It will be incredibly exciting in time to see the continuing progress and others will make in capturing reality data as a necessary predicate for AR applications of all sorts. We are consuming all types of reality data to create rich information products at Allvision, a new company that I have co-founded along with Elmer Bol, Ryan Frenz and Aaron Morris. This team knows a little bit about reality data — more on that to come in the coming weeks and months.

The era of the crowdsourced 3D world model is truly upon us – let’s make sure we are ready for it!

Apple’s iPhone X – Bringing PrimeSense 3D Scanning Technology to the Masses

Way back in 2013 (it feels way back given how fast the market continues to move on reality capture hardware and software, AR/VR applications, etc) I blogged about Apple’s acquisition of PrimeSense, and what that meant for the potential future of low cost 3D capture devices.  At the time of the acquisition, PrimeSense technology was being incorporated into a host of low cost (and admittedly relatively low accuracy) 3D capture devices, almost all leveraging the Microsoft Research KinectFusion algorithms developed as against the original Microsoft Kinect (which was based on PrimeSense tech itself).

I, and many others, have wondered when the PrimeSense technology would see the light of day.  After many rumored uses (e.g. use to drive gesture control of Apple TV, as one among many), the PrimeSense tech pipeline has emerged as the core technology behind the 3D face recognition technology which has replaced the fingerprint reader on the iPhone X.  Apple has branded the PrimeSense module as the “TrueDepth” camera.

It would surprise me if there wasn’t work already underway to use the PrimeSense technology in the iPhone X to act as a 3D scanner of objects generally –  as ultimately as enabled by/through the Apple ARKit.  Others, like those at Apple Insider, have come to the same conclusion. As one example, the TrueDepth camera could be used to capture higher quality objects to be placed within the scene that the ARKit can otherwise detect and map to (surfaces, etc.). In another, the TrueDepth camera combined with the data generated from the onboard sensor package combined with known SLAM implementations, and cloud processing, could turn the iPhone X into a mapping and large scene capture device as well as enabling the device to better localize itself within an environment that would be difficult for the device to currently work in (e.g. a relatively featureless space). The challenge with all active sensing technologies (the Apple “TrueDepth” camera, the Intel RealSense camera, or the host of commercial data acquisition devices that are available) is that they are all relatively power hungry, and therefore inefficient as a small form factor, mobile, sensing device (that, oh yeah, needs to be a phone and have long battery life).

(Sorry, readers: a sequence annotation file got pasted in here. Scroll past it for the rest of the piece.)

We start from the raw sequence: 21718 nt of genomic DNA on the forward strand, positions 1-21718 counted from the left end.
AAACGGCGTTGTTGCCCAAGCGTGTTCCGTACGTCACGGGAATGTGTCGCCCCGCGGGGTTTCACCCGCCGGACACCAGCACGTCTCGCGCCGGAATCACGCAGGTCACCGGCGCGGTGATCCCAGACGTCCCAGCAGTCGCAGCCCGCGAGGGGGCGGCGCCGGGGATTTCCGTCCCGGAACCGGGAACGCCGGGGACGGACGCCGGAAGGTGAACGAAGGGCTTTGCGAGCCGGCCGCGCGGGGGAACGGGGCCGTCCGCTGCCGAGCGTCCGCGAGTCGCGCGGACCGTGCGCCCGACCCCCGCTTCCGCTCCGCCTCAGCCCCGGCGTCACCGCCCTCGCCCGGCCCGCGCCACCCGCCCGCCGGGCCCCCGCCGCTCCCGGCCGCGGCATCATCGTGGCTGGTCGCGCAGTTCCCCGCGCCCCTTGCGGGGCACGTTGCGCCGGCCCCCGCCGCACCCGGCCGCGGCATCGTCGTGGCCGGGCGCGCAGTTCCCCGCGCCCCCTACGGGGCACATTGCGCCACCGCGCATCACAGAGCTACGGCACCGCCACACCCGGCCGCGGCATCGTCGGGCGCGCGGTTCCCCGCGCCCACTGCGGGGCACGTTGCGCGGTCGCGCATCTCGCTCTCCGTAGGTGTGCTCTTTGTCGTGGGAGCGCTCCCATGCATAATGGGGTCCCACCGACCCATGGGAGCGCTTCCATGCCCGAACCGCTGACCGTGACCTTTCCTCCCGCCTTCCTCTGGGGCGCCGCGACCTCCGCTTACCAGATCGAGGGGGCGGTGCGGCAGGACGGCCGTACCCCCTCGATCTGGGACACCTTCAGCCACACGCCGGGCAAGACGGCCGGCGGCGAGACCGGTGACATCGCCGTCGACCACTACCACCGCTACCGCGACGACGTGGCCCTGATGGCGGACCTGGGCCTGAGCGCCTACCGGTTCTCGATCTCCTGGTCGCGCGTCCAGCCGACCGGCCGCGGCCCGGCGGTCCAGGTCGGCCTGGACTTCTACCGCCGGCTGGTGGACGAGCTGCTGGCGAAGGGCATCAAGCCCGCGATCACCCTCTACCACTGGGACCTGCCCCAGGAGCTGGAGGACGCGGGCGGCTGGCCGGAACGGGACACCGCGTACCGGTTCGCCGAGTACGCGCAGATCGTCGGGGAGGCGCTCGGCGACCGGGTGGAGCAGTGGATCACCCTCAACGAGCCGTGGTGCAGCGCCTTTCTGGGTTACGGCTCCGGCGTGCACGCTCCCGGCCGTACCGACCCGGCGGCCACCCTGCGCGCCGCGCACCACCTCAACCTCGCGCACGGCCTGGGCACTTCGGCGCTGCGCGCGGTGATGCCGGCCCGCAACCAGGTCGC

Are we at the point where new mobile sensor packages (whether consumer or professional) coupled with new algorithms, fast(er) data transmission and cloud based GPU compute solutions will create the platform to enable crowd sourced world 3D data capture (e.g. Mapillary for the 3D world?). The potential applications working against such a dataset are virtually limitless (and truly exciting!).

MapBox, Geo Software Platform, Maps $10M from Foundry Group

It is great to see continuing venture capital and public market interest in areas such as data acquisition, unmanned aerial systems, manufacturing, AEC and GIS solutions providers.

MapBox (@MapBox) announced yesterday that it had taken a Series A investment of $10M from Foundry Group (@FoundryGroup).  After three years of bootstrapping the MapBox business, in the words of Eric Gundersen (@ericg), funding lets us plan for years of building the future of geo software, from the ground up.

MapBox is a cloud-based platform which allows for developers to embed geo rich content into their web and mobile offerings.  MapBox sources its mapping data from OpenStreetMap, keeping its operating costs low and without a tie to proprietary back end mapping databases.   It will be interesting to see how MapBox navigates the GIS/Geo Software playing field over the coming years – but more developer choices, relying on crowd-sourced mapping data, could be quite transformational indeed.

Foundry Group continues its string of investments in the technical solutions space.  They were part of a team which invested $30M into Chris Anderson’s (@chr1sa) unmanned aerial systems company 3D Robotics (@3DRobotics) a few weeks ago, which I blogged about here and were also invested into Makerbot (@Makerbot), which was recently acquired by the 3D printing company Stratasys (@Stratasys) (in mid-August 2013) for $403M (+up to $201M in earn-outs).  Seth Levine (@sether) explained some of Foundry Group’s rationale for the MapBox investment here.

Foundry Group is currently also invested into Occipital (@Occipital) which has recently developed a 3D capture device which connects to an iPad, called the Structure Sensor.  Occipital currently has a KickStarter campaign going for the Structure Sensor, and as of today they are only a few thousand dollars shy of the $1M mark. In June 2013 Occipital acquired ManCTL, adding a strong team to an already deep computer vision bench, but in this case on that had the chops to do real time 3D scene reconstruction from PrimeSense powered (a/k/a the Microsoft Kinect) devices.  Foundry Group put $8M into Occipital in August of 2011.

I am very excited to ultimately see what comes from both MapBox and Occipital!

It will be interesting to see whether/if Andreessen Horowitz (@a16z) looks for a big data, geo centric sector investment as well.